Creating a Backup Batch File for Windows Servers (Rolling Archive)

    Overview

    We discuss how to use a batch file to make a simple backup of your Sugar® instance in a predetermined location in the Creating a Backup Batch File for Windows Servers (Simple Working Copy) article. If you are not familiar with it already, please take a moment to review it since this article will be building on this.

    In contrast to that article, you can also use a batch file to keep a rolling archive of your Sugar instance, as opposed to one copy. In this article, we will use the technology from the simple backup to make a backup batch file that will automatically save a copy of the files and the database in a folder with a date- and time-based name. This way, each time you run the backup, a new copy of the backup is made without affecting the previous backup. With this method, should something go wrong, you have many different backups from which you can choose — different snapshots of your instance in time.

    Prerequisites

    You must already have access to the file system in order write this code directly into Sugar.

    Also, for this project you will need:

    • ROBOCOPY – a utility for Windows machines that acts like XCOPY but has fewer limitations. ROBOCOPY is called this because it is more ROBust than COPY or XCOPY. ROBOCOPY is one of the components of the Resource Kit Tools provided by Microsoft. You can download it from Microsoft.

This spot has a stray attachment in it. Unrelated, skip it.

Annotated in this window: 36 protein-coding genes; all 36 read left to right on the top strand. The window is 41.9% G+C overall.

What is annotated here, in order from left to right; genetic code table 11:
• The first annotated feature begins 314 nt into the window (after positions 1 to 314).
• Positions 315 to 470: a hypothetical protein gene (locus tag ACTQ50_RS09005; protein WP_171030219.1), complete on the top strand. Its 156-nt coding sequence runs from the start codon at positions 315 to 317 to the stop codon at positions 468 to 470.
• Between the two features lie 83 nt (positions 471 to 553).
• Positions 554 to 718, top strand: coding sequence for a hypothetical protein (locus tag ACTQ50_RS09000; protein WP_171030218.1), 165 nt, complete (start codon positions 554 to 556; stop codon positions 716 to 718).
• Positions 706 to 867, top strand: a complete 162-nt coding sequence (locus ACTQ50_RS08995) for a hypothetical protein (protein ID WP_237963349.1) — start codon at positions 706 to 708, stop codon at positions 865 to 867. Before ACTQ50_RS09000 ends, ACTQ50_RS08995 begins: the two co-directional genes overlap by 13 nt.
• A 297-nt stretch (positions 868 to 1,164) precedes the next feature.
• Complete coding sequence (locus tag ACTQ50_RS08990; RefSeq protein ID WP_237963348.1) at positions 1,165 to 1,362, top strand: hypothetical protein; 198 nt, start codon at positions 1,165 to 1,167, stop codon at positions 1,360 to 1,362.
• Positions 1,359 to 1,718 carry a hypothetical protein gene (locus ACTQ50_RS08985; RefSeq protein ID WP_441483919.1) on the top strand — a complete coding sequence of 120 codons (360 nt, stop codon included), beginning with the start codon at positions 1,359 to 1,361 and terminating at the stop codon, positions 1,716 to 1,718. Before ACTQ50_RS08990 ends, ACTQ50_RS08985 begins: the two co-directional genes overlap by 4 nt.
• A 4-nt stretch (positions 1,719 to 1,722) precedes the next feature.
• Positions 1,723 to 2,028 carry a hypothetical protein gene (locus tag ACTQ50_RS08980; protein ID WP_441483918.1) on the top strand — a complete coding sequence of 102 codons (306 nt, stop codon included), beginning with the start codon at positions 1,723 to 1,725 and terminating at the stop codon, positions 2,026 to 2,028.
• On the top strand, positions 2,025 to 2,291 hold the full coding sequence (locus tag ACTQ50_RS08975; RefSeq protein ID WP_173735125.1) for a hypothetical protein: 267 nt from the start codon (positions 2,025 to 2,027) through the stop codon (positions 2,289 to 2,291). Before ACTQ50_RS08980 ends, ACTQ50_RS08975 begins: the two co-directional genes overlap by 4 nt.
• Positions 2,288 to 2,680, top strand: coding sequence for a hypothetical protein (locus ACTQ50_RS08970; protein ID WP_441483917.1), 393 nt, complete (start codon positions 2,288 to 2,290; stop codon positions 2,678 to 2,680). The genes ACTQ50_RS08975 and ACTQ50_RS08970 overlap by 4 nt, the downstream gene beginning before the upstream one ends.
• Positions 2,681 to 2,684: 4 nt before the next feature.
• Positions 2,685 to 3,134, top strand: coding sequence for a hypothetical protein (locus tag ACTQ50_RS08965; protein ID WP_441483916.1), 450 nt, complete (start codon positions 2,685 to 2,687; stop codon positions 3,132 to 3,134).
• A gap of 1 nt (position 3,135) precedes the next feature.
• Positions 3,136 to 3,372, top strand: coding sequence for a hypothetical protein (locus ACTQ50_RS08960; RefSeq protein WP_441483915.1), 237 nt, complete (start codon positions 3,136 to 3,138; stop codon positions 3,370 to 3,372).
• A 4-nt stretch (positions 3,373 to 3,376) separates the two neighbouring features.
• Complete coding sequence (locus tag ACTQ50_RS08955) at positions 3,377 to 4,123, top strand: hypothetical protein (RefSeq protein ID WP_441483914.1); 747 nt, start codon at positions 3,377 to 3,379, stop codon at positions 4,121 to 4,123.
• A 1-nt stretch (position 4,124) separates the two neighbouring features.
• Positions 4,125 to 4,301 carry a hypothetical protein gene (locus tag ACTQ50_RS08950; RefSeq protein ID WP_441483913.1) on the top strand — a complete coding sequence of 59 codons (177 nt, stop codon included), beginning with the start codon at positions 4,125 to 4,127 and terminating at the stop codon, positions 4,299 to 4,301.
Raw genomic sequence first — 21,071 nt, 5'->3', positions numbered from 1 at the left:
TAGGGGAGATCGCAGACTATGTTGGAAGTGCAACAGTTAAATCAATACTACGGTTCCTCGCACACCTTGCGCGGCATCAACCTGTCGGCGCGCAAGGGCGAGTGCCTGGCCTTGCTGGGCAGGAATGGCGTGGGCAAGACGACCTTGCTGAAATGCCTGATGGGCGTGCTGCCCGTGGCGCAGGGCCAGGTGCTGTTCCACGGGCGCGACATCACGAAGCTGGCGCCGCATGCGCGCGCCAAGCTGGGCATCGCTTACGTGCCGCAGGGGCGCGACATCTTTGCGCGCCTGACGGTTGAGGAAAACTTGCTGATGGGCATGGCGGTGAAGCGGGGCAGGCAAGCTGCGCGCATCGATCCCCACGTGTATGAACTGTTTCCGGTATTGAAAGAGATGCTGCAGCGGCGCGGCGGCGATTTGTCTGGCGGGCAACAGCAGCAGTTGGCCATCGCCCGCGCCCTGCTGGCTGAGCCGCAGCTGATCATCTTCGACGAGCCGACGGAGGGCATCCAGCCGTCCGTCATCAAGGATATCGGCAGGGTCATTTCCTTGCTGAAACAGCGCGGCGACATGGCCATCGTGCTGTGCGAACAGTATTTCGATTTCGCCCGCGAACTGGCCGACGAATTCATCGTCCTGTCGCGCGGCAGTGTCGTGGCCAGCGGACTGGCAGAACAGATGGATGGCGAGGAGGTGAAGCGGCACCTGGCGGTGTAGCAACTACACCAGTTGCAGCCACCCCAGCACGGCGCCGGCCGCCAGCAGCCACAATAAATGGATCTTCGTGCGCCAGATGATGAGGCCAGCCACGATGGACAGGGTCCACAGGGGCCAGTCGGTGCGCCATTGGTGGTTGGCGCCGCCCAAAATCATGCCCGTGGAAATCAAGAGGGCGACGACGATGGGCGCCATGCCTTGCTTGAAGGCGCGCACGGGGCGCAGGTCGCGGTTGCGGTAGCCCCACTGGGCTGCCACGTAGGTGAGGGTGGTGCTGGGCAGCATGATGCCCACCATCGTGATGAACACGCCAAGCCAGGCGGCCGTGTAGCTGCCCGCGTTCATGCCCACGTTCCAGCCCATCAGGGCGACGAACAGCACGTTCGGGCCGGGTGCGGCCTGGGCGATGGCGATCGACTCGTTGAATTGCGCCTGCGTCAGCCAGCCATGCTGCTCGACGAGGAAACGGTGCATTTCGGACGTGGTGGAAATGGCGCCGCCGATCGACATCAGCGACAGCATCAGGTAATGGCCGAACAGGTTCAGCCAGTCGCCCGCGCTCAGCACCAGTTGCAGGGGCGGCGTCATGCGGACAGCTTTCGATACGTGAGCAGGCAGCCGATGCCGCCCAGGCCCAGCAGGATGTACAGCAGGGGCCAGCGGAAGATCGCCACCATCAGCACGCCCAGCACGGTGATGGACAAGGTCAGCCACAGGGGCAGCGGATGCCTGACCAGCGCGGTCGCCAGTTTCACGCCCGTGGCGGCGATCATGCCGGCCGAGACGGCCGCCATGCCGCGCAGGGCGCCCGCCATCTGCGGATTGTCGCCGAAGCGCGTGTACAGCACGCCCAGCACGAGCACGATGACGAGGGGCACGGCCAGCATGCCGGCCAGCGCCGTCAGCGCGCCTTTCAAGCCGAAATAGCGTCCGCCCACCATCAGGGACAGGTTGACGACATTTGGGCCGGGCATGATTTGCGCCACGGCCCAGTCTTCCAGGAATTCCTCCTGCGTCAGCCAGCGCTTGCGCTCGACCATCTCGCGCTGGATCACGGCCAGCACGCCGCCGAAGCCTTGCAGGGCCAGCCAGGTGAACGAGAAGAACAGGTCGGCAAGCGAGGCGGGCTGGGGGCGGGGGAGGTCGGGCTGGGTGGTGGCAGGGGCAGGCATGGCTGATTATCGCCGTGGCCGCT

• A text editor. Notepad will do just fine.
    • A rudimentary knowledge of what a batch file is. If you don’t know, this article will provide more than enough information.

    Steps to Complete

    We will start with the Simple Working Copy solution, then modify it to accomplish the rolling archives:

     SET AppPath=c:\\inetpub\\wwwroot\\sugarcrm
     SET BUPath=d:\\backups\\sugarcrm\\
     MySQLPath=c:\\wamp\\bin\\mysql\\mysql5.5.20\\bin
     MySQLDB=sugarcrm
     MySQLUser=root
     MySQLPW=rootpassword
    
     ROBOCOPY %AppPath% %BUPath%\\Files /MIR /R:3 /W:3
    
     ERASE %BUPath%\\%MySQLDB%.sql
    
     %MySQLPath%MYSQLDump -u %MySQLUser% -p%MySQLPW% %MySQLDB% > %BUPath%\\%MySQLDB%.sql

    Next, we will remove the ERASE line since there shouldn’t be anything to ERASE. We still want the /MIR switch on the ROBOCOPY command because that not only checks the target for no-longer-existing files, but it also ensures the entire folder tree is copied. Your file should appear as follows:

     SET AppPath=c:\\inetpub\\wwwroot\\sugarcrm
     SET BUPath=d:\\backups\\sugarcrm\\
     MySQLPath=c:\\wamp\\bin\\mysql\\mysql5.5.20\\bin
     MySQLDB=sugarcrm
     MySQLUser=root
     MySQLPW=rootpassword
    
     ROBOCOPY %AppPath% %BUPath%\\Files /MIR /R:3 /W:3
    
     %MySQLPath%MYSQLDump -u %MySQLUser% -p%MySQLPW% %MySQLDB% > %BUPath%\\%MySQLDB%.sql

    Now we need to figure out how to make a sub-path that will make a separate, time-based named folder inside the %BUPath% that will house each backup. We want the path to look something like this: Now we need to figure out how to make a sub-path that will make a separate, time-based named folder inside the %BUPath% that will house each backup. We want the path to look something like this: